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Published: August 25th 2011
Vicuña have the finest and therefore warmest wool of all the camelites which is much warmer than sheeps wool. Each animal yeilds about 350grams/year. All this makes the yarn very expensive
Colca Canyon, one of the deepest in the world, is set among snow capped volcanoes one side and a mountain range the other. It's semi arid land and is home to about 40 families of condors as well as Quechua and Aymara speaking Indians. On the way out we hit 4910m (I think that could be about the highest we go in South America, I wasn´t expecting it so soon).
From Yanque we hiked to the canyon, crossing where it becomes very narrow. In the almost vertical walls, ancient people have built cold storage rooms, colque. After a 2 hour walk in the valley by the canyon many of us were suffering altitude headaches. And that was despite chewing coca leaves on the bus, drinking coca tea at most meals and eating coca lollies...coca is supposed to relieve altitude sickness. Hope we don´t get drug tested any time soon. Or was it from spending 1 hour in the open air hot springs in Chivay.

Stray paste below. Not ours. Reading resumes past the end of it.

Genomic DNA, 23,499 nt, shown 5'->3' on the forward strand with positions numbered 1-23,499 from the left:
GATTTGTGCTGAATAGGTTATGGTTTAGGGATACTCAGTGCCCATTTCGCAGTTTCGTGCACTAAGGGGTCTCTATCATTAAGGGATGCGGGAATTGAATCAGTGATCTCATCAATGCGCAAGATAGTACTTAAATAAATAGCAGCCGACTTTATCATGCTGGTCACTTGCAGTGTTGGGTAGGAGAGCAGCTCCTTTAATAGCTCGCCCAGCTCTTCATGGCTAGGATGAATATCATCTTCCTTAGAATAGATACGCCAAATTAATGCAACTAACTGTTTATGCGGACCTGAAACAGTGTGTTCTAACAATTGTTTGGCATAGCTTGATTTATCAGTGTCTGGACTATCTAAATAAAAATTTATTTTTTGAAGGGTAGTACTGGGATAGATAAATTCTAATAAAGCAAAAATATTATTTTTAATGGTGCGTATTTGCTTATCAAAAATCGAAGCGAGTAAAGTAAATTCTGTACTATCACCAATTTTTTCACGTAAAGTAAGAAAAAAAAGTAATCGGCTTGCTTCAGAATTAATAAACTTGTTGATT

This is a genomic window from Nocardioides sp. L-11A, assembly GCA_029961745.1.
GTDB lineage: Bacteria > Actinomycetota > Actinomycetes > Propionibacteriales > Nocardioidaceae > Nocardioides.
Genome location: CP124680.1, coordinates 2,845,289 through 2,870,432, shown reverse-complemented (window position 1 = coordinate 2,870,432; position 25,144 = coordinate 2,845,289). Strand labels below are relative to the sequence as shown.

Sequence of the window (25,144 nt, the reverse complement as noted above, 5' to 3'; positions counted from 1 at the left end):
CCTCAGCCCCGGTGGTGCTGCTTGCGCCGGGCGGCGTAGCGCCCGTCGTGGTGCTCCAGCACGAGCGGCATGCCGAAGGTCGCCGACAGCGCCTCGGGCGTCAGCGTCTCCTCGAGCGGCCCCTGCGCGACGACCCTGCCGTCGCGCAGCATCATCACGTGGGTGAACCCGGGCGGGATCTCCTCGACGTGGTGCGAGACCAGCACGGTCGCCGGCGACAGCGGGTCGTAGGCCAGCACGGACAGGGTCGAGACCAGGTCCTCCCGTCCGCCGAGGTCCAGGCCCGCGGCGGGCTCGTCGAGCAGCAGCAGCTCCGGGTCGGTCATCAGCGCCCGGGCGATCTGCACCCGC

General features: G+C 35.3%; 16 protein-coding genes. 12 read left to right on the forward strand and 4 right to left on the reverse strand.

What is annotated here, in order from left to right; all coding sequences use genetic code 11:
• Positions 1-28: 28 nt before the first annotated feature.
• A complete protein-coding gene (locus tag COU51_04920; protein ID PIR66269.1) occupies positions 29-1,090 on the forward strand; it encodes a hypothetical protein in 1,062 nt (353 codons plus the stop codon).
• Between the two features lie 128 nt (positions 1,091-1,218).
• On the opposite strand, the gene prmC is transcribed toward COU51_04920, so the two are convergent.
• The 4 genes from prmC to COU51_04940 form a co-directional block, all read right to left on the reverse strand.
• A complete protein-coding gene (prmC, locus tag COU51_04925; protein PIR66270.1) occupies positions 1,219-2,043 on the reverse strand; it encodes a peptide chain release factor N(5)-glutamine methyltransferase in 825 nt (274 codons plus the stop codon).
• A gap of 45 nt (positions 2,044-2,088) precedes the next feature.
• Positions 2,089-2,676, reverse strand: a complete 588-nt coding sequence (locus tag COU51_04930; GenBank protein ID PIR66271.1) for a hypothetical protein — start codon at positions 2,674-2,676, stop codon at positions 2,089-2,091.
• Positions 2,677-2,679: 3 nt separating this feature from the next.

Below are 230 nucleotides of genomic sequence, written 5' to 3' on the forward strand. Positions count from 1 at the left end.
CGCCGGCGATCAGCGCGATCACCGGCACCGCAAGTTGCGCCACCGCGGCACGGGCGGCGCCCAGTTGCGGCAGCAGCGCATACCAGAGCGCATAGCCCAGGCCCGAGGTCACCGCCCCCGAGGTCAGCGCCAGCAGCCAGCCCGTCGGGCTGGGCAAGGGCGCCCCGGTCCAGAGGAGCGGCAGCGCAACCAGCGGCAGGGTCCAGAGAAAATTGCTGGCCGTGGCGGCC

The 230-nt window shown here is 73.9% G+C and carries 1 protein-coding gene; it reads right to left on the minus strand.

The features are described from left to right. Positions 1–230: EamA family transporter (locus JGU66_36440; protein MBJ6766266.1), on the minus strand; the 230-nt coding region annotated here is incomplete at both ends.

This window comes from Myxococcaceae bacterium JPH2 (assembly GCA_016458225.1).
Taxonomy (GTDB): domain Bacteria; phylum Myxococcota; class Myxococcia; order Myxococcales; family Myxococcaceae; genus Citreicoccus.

Despite that, a very small group of us had dinner out and enjoyed some local music and dancing...in which some of the customers were made to participate. That involved being thrown to the ground and
on the way to Colca Canyon is a park where many vicuña roam.
being straddled as they walked from head to toe and back many times. The female dancer spreads her skirt over the male's head. The one on the ground is then bashed with a small twirling ball. I'm sure it must all mean something. They tried to get me involved but my head was pounding by then.
We had a cold night, dropping to -4 and just before we turned in a maid brought us 2 hot water bottles. And Jill and I drank 2.5 liters of water between us during the night. Maybe the headache was from dehydration afterall.
Out at the canyon we joined the crowds waiting for the condors to appear. After 15mins, the first cruised past, below us, returned along the cliff and disappeared around the corner. Another 15mins passed and the flight was repeated, then suddenly they came till 7 or 8 condors, both young and adult were putting on a great display, cruising and circling along the cliffs. The young ones flew close overhead, checking out all the camera snapping tourists. Apparently this is one of the best places to see them, but only between 8:30 and 9:30am. They are having some fun
before they go off looking for food. During the summer breeding season they head off to the coast where they scavenge on the beaches.
The canyon is over 1000m deep and the far cliff rise up 3000m. Wild flowers and cacti grow in the dry soil and where the valley opens out, Inca and pre-Inca terraces grow grain and spuds, irrigated by streams and springs from above. The terraces are constructed with small round rocks that move with the earth and resist collapse in earthquakes.
The buffet lunches on this tour were excellent.
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